plague-doc-rBy this point, I think everyone who’s remotely interested in the DCU has seen a couple of different depictions of Batman. I also think it’s pretty safe to say that the Court of Owls rendition is one of the most overconfident  I’ve seen in a long time.

Yes, Bruce, we get it. You investigated the Court as a child, fell into all the standard conspiracy theorist pitfalls, and found nothing for your trouble. But even if there truly was no Court of Owls, the fact that someone is committing crimes based on this imaginary cabal really should warrant more … immediate investigation. Especially when you’re its next intended victim.

Nevertheless, it’s impossible not to sympathise with him when he realises the depths of his mistake, and his breaking out of the Court’s labyrinth, despite everything they’ve thrown at him, stands out as one of the best Batman moments I’ve seen in any medium.

I also really enjoyed the way that the side characters were presented; at no point did I feel that any pages or panels were wasted on characters that served no purpose. Alfred, Commissioner Gordon, everyone in these pages had a purpose, whether it was to move the story along, to help the reader empathise with another character, or to flesh out the story in some other way.

Finally, I’m curious to see what the writers are going to do with Lincoln. The usual trope would be to have him die in unfortunate circumstances, but really, I think it would be great if he became a more permanent character. I get that Gotham needs to be perpetually crime-ridden, otherwise there would be no Batman stories set in it, but just for once, it would be great to see Bruce team up with other people of wealth and influence and actually succeed in improving Gotham City in a more conventional way. And if Bruce Wayne is going to have an ally, Lincoln seems like a perfect candidate.

I just really hope he doesn’t get killed off in the next issue.


crimson-hound-lI loved Court of Owls as an arc and I can see why it’s being considered for one of the best Batman arcs in a long while. The threat of the Court, the feel of Gotham being alive with character, Batman himself being more than just the usual gritty and serious character he’s usually depicted, and also the art itself complimenting the book.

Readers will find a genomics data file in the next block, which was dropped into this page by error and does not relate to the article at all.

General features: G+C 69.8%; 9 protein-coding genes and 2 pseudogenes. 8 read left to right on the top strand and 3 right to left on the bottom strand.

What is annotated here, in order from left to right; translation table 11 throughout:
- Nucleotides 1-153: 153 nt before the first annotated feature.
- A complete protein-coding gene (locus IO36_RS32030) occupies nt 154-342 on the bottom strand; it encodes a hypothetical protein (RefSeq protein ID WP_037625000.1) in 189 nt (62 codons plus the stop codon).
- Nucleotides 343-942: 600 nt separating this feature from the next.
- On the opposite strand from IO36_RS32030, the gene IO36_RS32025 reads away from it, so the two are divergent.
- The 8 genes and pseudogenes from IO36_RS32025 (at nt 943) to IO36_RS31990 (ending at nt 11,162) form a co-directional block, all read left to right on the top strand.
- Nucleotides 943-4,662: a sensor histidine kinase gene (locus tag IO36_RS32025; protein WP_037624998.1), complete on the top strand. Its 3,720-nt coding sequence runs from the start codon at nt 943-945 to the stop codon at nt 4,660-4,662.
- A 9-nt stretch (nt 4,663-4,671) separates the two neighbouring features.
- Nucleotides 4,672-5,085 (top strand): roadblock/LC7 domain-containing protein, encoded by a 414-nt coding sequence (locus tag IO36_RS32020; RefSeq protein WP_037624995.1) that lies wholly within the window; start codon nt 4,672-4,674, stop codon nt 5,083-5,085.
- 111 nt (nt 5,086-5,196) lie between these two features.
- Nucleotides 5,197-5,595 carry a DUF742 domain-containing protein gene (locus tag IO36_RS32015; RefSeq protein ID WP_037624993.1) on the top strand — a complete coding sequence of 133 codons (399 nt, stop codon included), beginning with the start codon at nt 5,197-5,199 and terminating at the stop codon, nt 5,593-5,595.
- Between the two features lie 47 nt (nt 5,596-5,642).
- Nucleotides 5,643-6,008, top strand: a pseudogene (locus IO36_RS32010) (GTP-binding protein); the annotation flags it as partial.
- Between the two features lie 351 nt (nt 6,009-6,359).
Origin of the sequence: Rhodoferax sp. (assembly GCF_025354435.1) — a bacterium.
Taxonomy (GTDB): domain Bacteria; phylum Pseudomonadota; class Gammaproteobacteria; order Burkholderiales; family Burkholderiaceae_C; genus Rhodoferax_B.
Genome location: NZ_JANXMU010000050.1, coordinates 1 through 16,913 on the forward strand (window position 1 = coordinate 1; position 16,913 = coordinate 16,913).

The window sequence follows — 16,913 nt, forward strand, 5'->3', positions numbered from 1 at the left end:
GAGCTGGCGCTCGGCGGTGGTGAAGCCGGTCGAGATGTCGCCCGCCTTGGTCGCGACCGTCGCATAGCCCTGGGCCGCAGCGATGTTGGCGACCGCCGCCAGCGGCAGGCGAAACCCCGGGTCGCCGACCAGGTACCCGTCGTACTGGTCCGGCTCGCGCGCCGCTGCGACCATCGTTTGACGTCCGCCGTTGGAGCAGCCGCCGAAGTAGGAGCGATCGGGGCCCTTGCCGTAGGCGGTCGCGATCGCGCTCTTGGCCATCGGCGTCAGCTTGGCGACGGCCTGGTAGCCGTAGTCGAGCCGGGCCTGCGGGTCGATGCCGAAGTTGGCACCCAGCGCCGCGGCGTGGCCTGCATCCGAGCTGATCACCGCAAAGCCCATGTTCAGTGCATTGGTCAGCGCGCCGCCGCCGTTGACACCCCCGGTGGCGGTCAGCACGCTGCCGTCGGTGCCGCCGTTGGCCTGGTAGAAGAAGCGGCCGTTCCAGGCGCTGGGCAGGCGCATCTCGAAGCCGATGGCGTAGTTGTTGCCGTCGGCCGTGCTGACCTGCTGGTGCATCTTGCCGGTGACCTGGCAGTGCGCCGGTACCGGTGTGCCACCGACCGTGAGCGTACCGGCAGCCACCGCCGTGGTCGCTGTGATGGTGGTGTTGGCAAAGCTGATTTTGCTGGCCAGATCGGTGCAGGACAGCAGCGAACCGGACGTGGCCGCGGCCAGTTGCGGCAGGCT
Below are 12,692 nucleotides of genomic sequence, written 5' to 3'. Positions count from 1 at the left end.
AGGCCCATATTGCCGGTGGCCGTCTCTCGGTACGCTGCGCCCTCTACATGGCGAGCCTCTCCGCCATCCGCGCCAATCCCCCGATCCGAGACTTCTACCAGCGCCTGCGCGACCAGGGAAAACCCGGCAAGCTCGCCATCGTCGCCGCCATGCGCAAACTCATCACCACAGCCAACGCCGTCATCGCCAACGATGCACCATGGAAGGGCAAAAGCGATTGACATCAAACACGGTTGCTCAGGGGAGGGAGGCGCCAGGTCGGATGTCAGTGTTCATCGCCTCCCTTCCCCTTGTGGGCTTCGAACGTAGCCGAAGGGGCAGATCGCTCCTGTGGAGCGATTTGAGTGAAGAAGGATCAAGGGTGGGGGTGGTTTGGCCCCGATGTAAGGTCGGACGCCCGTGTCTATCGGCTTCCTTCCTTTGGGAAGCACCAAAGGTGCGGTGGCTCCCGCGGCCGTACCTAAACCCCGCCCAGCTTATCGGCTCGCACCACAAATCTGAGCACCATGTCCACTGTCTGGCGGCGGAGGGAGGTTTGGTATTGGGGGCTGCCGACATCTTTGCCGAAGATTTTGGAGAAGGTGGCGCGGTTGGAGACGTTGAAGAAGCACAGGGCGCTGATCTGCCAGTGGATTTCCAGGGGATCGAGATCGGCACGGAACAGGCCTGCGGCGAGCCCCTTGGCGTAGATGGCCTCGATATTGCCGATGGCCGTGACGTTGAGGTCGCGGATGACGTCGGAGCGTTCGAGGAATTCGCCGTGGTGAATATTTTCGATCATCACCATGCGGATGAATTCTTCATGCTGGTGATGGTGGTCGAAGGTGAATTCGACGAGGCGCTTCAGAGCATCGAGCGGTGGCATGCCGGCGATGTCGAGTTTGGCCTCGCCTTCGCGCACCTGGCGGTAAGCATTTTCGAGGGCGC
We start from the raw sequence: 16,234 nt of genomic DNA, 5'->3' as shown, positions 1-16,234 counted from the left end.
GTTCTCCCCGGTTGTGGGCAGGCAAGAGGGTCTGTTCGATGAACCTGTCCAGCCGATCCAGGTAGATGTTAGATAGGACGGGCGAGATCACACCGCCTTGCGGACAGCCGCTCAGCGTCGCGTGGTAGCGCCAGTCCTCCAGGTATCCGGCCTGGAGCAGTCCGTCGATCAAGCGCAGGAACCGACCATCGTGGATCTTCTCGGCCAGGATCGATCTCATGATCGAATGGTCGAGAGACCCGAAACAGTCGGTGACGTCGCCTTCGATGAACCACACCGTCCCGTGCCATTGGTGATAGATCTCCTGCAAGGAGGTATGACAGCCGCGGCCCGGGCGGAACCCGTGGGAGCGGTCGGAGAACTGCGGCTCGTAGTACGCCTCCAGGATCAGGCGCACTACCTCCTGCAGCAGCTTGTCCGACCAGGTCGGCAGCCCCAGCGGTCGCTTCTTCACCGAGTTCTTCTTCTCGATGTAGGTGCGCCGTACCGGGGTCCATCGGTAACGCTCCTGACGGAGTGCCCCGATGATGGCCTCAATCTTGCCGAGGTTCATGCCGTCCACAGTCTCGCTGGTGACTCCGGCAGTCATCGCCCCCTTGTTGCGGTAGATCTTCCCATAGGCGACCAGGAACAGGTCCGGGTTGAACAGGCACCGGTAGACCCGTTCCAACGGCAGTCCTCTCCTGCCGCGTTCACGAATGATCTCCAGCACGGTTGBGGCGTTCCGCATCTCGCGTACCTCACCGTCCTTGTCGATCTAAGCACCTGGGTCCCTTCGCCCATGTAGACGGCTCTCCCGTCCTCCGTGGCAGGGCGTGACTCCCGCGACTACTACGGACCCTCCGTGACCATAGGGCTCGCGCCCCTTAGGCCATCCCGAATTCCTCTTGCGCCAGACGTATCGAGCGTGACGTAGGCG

I can’t recommend this book enough, definitely get the whole arc and the tie-ins to the other Batbooks across the Nu52 as each writer does a decent job working with Scott Snyder in fleshing out the full story line.

Definitely one of my favorites in the Nu52 and Batman books.


plague-doc-rOut of the New 52 books that I’ve read so far, this one definitely ranks as my favourite, at least for now. So much so that it’s one of the few books I would save up for and collect.

It works both as a stand-alone story and a part of the greater Batman universe, with a great detective story worthy of Bruce Wayne and an intriguing antagonist that could very well turn out to be Batman’s most challenging, deadly foe of all.

Best of all for the new readers, it doesn’t really requires a great deal of prior knowledge about the Batman mythos (aside from the very basics) to be understood.

I would recommend this story to anybody who’s even the slightest bit interested in Batman, and intend to follow the Owls arc through to its final conclusion.



  • Andy Frogman

    Out of all the Batman series in the New 52, (and there are a lot) this one, the main Batman book, was by far the best. Not only did it have amazing art by Greg Capullo, but also had one of the best staple events of the New 52. While i really am annoyed that Batman is seemingly in every damn thing in the New Universe, the pay-off for The Court of Owls was really good, and gave Batman a serious threat that exists in the underbelly of Gotham it’s self. A well written plot and great build up to further interactions with these villains down the track!

  • John Haslach

    Seeing Batman go nearly over the edge was really fascinating.